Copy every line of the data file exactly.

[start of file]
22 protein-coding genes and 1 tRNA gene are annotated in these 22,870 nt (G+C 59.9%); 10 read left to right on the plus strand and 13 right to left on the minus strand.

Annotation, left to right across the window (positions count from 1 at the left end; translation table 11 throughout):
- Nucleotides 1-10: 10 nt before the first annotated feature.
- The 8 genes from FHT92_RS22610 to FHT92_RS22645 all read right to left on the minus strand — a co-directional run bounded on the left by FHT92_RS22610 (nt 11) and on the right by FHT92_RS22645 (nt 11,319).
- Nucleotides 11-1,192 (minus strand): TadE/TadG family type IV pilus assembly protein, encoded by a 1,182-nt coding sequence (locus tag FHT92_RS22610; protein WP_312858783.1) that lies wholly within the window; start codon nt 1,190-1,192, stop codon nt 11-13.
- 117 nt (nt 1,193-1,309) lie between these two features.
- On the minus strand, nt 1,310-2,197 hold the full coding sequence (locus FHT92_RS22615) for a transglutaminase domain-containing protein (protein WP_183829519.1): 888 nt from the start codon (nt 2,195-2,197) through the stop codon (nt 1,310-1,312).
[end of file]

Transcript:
22 protein-coding genes and 1 tRNA gene are annotated in these 22,870 nt (G+C 59.9%); 10 read left to right on the plus strand and 13 right to left on the minus strand.

Annotation, left to right across the window (positions count from 1 at the left end; translation table 11 throughout):
- Nucleotides 1-10: 10 nt before the first annotated feature.
- The 8 genes from FHT92_RS22610 to FHT92_RS22645 all read right to left on the minus strand — a co-directional run bounded on the left by FHT92_RS22610 (nt 11) and on the right by FHT92_RS22645 (nt 11,319).
- Nucleotides 11-1,192 (minus strand): TadE/TadG family type IV pilus assembly protein, encoded by a 1,182-nt coding sequence (locus tag FHT92_RS22610; protein WP_312858783.1) that lies wholly within the window; start codon nt 1,190-1,192, stop codon nt 11-13.
- 117 nt (nt 1,193-1,309) lie between these two features.
- On the minus strand, nt 1,310-2,197 hold the full coding sequence (locus FHT92_RS22615) for a transglutaminase domain-containing protein (protein WP_183829519.1): 888 nt from the start codon (nt 2,195-2,197) through the stop codon (nt 1,310-1,312).